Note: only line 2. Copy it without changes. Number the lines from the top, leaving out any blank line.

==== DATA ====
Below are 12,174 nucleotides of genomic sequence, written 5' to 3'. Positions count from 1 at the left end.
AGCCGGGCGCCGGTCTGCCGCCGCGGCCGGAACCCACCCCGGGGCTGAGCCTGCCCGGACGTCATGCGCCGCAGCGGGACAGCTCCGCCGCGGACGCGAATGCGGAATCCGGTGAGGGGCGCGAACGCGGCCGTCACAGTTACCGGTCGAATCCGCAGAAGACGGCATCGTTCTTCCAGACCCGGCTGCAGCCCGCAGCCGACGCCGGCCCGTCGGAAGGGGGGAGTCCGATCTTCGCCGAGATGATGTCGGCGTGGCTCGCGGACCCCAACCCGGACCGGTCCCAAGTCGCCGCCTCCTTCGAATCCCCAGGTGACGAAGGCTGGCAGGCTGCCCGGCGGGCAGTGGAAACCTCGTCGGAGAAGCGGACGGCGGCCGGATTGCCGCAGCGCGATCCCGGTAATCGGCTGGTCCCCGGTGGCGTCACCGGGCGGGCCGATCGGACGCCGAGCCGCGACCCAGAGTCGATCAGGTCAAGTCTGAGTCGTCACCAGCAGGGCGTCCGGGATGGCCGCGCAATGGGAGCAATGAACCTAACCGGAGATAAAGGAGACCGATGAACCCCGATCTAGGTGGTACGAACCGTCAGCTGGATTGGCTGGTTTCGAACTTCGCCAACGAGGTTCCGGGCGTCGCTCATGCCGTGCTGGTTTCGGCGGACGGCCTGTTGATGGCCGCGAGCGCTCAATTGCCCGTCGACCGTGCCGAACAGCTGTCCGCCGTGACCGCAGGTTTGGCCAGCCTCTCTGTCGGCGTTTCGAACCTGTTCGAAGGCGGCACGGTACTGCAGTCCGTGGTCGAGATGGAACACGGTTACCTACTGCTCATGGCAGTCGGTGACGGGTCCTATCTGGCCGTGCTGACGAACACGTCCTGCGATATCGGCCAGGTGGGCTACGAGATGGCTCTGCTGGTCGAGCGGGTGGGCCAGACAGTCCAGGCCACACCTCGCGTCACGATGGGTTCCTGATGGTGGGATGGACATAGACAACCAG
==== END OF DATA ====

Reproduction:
AGCCGGGCGCCGGTCTGCCGCCGCGGCCGGAACCCACCCCGGGGCTGAGCCTGCCCGGACGTCATGCGCCGCAGCGGGACAGCTCCGCCGCGGACGCGAATGCGGAATCCGGTGAGGGGCGCGAACGCGGCCGTCACAGTTACCGGTCGAATCCGCAGAAGACGGCATCGTTCTTCCAGACCCGGCTGCAGCCCGCAGCCGACGCCGGCCCGTCGGAAGGGGGGAGTCCGATCTTCGCCGAGATGATGTCGGCGTGGCTCGCGGACCCCAACCCGGACCGGTCCCAAGTCGCCGCCTCCTTCGAATCCCCAGGTGACGAAGGCTGGCAGGCTGCCCGGCGGGCAGTGGAAACCTCGTCGGAGAAGCGGACGGCGGCCGGATTGCCGCAGCGCGATCCCGGTAATCGGCTGGTCCCCGGTGGCGTCACCGGGCGGGCCGATCGGACGCCGAGCCGCGACCCAGAGTCGATCAGGTCAAGTCTGAGTCGTCACCAGCAGGGCGTCCGGGATGGCCGCGCAATGGGAGCAATGAACCTAACCGGAGATAAAGGAGACCGATGAACCCCGATCTAGGTGGTACGAACCGTCAGCTGGATTGGCTGGTTTCGAACTTCGCCAACGAGGTTCCGGGCGTCGCTCATGCCGTGCTGGTTTCGGCGGACGGCCTGTTGATGGCCGCGAGCGCTCAATTGCCCGTCGACCGTGCCGAACAGCTGTCCGCCGTGACCGCAGGTTTGGCCAGCCTCTCTGTCGGCGTTTCGAACCTGTTCGAAGGCGGCACGGTACTGCAGTCCGTGGTCGAGATGGAACACGGTTACCTACTGCTCATGGCAGTCGGTGACGGGTCCTATCTGGCCGTGCTGACGAACACGTCCTGCGATATCGGCCAGGTGGGCTACGAGATGGCTCTGCTGGTCGAGCGGGTGGGCCAGACAGTCCAGGCCACACCTCGCGTCACGATGGGTTCCTGATGGTGGGATGGACATAGACAACCAG